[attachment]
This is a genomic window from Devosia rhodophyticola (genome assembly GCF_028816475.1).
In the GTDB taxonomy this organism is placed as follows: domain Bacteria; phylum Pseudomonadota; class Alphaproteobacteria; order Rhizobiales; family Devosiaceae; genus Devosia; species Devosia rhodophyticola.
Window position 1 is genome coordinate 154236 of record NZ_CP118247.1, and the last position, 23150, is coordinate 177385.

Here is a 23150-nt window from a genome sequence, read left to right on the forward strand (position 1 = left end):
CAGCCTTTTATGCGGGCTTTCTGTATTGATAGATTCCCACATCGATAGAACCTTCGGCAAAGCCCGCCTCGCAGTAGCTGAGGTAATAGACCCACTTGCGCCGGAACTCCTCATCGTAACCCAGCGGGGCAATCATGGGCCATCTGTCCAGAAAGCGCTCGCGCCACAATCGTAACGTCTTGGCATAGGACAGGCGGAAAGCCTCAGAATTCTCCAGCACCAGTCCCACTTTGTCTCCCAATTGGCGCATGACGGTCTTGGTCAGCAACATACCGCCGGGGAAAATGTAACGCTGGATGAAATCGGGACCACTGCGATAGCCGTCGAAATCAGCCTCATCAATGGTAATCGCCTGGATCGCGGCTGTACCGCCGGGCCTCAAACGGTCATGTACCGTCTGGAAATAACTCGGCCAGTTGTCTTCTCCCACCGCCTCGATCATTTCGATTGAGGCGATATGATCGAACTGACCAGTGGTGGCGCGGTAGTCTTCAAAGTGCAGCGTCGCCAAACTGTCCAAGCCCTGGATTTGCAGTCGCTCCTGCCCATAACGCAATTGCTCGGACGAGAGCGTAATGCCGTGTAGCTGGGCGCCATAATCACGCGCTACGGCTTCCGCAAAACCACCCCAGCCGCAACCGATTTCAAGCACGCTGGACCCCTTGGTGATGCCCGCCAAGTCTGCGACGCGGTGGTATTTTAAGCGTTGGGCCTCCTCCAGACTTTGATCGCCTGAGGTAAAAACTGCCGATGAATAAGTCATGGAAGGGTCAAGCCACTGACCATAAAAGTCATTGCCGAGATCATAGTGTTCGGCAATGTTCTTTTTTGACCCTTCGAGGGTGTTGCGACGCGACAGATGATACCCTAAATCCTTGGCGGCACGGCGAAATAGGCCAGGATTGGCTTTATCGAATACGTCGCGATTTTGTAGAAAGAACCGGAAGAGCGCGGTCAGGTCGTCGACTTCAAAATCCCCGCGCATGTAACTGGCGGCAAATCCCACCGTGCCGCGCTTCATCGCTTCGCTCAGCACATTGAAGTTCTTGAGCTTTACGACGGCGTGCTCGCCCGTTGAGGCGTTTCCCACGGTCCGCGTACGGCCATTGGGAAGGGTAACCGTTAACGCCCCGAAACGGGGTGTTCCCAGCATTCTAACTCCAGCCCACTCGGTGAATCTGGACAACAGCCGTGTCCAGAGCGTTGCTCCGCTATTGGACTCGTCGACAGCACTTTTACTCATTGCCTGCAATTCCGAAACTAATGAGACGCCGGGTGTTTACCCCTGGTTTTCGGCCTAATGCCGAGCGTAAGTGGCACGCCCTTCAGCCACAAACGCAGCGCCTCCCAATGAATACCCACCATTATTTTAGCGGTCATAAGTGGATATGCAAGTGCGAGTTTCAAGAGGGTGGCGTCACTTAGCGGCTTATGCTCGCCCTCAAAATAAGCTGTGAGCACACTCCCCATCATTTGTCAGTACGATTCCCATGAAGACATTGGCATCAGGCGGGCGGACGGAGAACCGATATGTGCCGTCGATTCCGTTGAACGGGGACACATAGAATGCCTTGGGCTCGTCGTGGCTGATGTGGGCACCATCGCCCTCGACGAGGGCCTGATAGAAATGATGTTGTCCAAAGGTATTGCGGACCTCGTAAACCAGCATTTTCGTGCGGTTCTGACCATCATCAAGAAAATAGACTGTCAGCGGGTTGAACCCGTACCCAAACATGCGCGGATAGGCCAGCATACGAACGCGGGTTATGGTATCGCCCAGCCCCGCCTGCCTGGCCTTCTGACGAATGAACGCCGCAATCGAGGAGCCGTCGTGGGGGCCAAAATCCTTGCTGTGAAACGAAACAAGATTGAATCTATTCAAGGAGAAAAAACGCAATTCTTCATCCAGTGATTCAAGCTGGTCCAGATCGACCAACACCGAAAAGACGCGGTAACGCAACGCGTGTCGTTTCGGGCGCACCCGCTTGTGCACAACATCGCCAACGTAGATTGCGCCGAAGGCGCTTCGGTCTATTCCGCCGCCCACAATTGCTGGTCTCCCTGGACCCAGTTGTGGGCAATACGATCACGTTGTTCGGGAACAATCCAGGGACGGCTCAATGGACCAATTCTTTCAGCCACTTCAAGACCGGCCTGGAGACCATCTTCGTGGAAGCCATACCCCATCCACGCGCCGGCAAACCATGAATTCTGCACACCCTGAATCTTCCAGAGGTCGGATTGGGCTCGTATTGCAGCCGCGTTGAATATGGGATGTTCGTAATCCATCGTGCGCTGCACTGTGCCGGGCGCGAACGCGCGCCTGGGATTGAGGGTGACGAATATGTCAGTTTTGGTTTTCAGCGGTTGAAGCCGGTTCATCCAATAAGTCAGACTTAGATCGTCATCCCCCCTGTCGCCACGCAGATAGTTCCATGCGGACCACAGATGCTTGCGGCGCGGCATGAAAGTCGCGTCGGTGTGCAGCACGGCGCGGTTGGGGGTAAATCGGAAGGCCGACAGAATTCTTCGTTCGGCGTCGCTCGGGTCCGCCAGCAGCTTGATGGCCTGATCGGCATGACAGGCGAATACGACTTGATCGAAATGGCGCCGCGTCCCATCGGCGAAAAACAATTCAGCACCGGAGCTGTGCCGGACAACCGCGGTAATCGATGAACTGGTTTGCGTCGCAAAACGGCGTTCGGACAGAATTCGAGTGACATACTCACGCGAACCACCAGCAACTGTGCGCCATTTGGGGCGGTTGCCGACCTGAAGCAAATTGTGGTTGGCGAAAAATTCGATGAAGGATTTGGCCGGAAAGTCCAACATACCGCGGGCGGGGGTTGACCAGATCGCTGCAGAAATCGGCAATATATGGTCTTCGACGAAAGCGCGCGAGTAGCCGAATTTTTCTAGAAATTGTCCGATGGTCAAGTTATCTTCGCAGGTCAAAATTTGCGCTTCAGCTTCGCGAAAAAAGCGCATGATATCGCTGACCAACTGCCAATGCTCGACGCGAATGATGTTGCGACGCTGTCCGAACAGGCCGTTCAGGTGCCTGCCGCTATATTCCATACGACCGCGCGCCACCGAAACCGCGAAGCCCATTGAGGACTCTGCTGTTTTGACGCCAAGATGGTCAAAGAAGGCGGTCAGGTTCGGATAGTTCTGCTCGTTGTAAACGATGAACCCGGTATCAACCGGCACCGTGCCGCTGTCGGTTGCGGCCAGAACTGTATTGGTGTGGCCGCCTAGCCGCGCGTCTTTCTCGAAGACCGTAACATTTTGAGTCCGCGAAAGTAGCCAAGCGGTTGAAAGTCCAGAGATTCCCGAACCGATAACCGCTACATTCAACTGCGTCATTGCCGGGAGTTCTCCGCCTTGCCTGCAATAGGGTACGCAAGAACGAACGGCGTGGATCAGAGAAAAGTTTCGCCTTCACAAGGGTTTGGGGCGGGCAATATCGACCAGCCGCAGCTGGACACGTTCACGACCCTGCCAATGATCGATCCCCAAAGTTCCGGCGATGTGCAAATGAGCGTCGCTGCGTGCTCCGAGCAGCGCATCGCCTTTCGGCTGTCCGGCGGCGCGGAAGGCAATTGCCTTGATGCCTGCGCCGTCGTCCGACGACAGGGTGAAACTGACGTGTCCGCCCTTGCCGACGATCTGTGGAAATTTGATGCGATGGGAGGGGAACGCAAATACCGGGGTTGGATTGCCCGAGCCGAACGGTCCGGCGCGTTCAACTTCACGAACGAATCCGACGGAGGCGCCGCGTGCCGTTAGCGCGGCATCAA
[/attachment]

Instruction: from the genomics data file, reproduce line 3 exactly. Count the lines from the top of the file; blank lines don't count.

Window position 1 is genome coordinate 154236 of record NZ_CP118247.1, and the last position, 23150, is coordinate 177385.